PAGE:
Hao insists her reasons are all her own. With two operations down, she now has had her eyelids and nose done, calves and buttocks reshaped, and breasts enlarged. Still to come are liposuction, hairline correction, and wrinkle and eyebag removal.
She says that she is so excited about the changes that from now on she will celebrate two birthdays: her real one and the date of her first surgery.
"Before, a lot of men liked my personality and character, but I lost a lot of guys who were overly concerned about a woman's appearance," said Hao, who is unemployed and says she's been dating a Chinese-American man. "Now, all kinds of guys will like me no matter if they're interested in appearance or character."
Although such comments might shock Western feminists, there appears to be little public hand-wringing over them here.
Nowhere in the Chinese media has there been a debate about the surgeries. The state-run, English-language China Daily cited critics of the publicity stunt but also wrote warmly of the "crack team" of doctors working on Hao.
Dr. Xie is not embarrassed, for example, to say that while sometimes he performs cosmetic surgeries on victims of car accidents, burns, or violent crime, he prefers doing elective cosmetic surgeries because "I love to create things of beauty. It is a gift to the world."
Ironically, one of the few people who admits to being alarmed by Hao's impact is Doris Hu, an editor at the Chinese edition of Cosmopolitan, a magazine that showcases images of beautiful women to whom Hao says she compares herself. Chinese Cosmo, now in its 10th year, sells more than 100,000 copies a month across the country, Hu said.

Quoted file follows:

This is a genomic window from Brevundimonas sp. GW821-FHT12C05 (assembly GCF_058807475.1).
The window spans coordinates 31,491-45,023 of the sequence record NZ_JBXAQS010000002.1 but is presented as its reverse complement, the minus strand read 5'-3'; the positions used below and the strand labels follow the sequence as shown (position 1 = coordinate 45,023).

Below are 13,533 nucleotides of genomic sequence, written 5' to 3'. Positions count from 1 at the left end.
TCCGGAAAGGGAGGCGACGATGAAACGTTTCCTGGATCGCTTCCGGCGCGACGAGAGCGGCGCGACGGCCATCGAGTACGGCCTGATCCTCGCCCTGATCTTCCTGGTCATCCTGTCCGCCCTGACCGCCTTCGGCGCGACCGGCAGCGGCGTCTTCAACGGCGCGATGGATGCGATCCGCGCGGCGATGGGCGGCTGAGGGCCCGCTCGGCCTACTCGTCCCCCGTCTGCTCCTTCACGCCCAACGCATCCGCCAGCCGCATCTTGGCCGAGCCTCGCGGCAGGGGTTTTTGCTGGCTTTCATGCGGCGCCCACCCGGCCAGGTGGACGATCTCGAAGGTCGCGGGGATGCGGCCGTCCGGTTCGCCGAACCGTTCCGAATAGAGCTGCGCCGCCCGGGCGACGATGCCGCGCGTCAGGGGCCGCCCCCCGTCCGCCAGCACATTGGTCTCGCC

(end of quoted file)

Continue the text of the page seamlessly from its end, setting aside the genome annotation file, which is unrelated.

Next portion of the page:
"This might mislead teen girls to think that to be successful, you need to have cosmetic surgery," Hu said recently. "Some Chinese people will believe that beauty is power, beauty is money."
Beauty and publicity mean money for Evercare. Hao is now a minor celebrity whose progress is documented religiously by the state-run China Central Television and who has been the subject of two reports on CNN International.
Bao said he believes the positive press is largely due to his clever timing, giving a "happy" story to the media after months of depressing news about SARS. The clinic, which opened in May, is now so profitable that it will soon open branches in other Chinese cities, he said.
And Bao is so popular at the clinic that nobody flinched when, during an interview, he reached under the chin of the 47-year-old medical director standing nearby, grabbed a bit of skin and suggested that she would probably be due for some liposuction there soon.
Then again, Bao isn't just the spokesman, he's also a client: The former Peking opera performer had a facelift earlier this year.
Hao said she'll probably be done with plastic surgery once her final two rounds are complete, although Bao said she might need some touch-ups later.
"Everybody wants natural beauty, but nobody is perfect," she
said. "Everybody has flaws. But now we can have shortcuts to
beauty. I believe I can be more beautiful than any woman in